We need to go beyond these individual solutions to restoring respect for evidence-based approaches to solving our problems. Hewlett Foundation President Larry Kramer put it well recently when he said that we “have a serious problem when facts don’t matter because every idea or position is judged not by the evidence for or against it but by how it lines up with ideological pre-commitments. It’s no longer enough merely to generate good solutions to problems…in the long run we need to rebuild a world in which rational, evidence-based policymaking is possible.”

Beyond the Beltway

Of course, on all of these issues, we also need to think beyond Washington, and work to promote action by state and local government, corporations, non-profit agencies and individuals. To take just one example of many, the renewable electricity standards that 29 states and the District of Columbia have adopted have been the single biggest factor in the ramped-up deployment of wind, solar, and other clean electricity technologies in recent years. But the same forces that helped block national action on climate change are turning their efforts to rolling back these standards and other successful state clean energy initiatives; they can’t be allowed to succeed.

Finally, we need to do all we can to restore civility, rational argument, and respect for each other as human beings to our national discourse. Danielle Brian of the Project on Government Oversight wrote an excellent post last week on “5 Steps to Curing Election Dysfunction.” (My personal favorite is step four — “stop calling each other jerks.”)  This is something we can all do in our own advocacy on issues important to us, and should demand from our elected leaders, from President Obama on down.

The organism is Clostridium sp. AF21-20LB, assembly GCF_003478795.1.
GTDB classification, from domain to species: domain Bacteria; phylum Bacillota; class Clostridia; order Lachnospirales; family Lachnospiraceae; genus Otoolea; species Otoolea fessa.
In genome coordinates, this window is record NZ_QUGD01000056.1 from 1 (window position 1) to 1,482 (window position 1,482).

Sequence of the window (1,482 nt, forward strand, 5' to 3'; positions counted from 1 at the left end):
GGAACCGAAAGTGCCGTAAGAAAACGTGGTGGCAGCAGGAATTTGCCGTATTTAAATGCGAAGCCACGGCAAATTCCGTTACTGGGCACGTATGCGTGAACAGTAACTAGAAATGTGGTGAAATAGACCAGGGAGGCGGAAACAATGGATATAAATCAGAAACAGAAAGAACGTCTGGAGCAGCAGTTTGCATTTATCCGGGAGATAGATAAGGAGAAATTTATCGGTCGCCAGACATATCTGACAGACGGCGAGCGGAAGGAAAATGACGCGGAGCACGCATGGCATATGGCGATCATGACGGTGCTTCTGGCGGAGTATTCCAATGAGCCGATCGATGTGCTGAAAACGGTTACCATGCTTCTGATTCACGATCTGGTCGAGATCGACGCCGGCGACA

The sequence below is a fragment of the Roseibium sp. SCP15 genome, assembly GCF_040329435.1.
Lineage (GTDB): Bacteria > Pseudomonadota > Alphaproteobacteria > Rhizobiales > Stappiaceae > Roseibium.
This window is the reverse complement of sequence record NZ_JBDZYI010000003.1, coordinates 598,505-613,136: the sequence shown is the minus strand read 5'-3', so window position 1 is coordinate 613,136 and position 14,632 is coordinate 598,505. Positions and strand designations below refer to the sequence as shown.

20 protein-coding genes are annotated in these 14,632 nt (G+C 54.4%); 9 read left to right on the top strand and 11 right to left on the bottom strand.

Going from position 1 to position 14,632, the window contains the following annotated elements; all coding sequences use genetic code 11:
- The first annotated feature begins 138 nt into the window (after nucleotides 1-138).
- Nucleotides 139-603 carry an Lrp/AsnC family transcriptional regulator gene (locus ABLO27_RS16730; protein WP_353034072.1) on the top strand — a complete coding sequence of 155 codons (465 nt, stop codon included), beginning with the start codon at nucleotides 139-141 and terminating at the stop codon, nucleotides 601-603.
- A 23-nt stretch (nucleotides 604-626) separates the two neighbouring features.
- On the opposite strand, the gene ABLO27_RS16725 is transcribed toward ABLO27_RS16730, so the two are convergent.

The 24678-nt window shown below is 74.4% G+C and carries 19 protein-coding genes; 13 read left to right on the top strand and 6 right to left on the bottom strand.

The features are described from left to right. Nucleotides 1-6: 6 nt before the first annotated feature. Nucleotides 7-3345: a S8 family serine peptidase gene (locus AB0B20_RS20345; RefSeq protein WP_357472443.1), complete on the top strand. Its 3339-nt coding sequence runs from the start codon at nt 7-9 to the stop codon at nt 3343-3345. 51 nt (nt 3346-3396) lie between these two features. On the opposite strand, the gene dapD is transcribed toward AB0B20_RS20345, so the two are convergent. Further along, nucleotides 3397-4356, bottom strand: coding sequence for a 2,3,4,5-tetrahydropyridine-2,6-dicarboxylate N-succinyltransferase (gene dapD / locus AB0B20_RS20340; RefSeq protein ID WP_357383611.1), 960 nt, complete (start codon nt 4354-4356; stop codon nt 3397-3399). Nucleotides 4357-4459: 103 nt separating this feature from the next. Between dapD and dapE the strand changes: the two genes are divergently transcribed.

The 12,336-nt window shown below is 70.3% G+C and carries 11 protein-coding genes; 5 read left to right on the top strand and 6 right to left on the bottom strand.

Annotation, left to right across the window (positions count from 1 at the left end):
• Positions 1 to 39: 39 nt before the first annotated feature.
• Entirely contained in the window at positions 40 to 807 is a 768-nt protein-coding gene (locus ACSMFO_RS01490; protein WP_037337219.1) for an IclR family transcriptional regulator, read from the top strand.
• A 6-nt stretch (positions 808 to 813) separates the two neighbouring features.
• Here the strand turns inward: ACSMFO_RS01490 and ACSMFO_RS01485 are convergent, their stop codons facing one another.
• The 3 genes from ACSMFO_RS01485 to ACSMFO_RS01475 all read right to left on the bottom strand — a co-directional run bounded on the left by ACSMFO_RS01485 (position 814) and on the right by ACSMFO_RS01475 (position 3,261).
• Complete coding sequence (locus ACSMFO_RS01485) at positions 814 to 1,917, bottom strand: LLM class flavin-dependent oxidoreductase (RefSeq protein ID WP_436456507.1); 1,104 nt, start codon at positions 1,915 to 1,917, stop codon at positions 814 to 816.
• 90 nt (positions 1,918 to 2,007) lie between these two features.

Posted in: Energy, Food and Agriculture, Fossil Fuels, Global Warming, Scientific Integrity, Vehicles

About the author: Alden Meyer has more than 30 years of experience on energy and climate policy. He is internationally recognized expert on U.S. and international climate policy. He also works extensively on renewable energy and electricity policy at the federal and state level. See Alden's full bio.

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  • Ginny

    Have you ever seen the video of the interview with scientists discussing why they were in favor of pumping the atmosphere full of aluminum compounds? They claimed that this was to create clouds to protect the earth and prevent it from warming up. It seems to be cooling off. I would like you to watch the video & answer this question: Are any scientists you know part of this so called geoclimatology??? http://www.youtube.com/watch?v=-K9rXydMmfw&feature=related

    • http://www.ucsusa.org/news/experts/alden-meyer.html Alden Meyer

      Ginny: thanks for your question. I consulted with one of our climate scientists on this, and here’s what he tells me: “Cloud seeding and injections of certain types of particles into the atmosphere have been proposed as methods to offset warming from continued greenhouse gas emissions. However, there is no scientific evidence that these activities or any other atmospheric manipulation is currently occurring on regional or global scales. Some of these methods, though, are being studied using computer models to assess the risks they might pose should they ever be employed.”

  • Lewis Cleverdon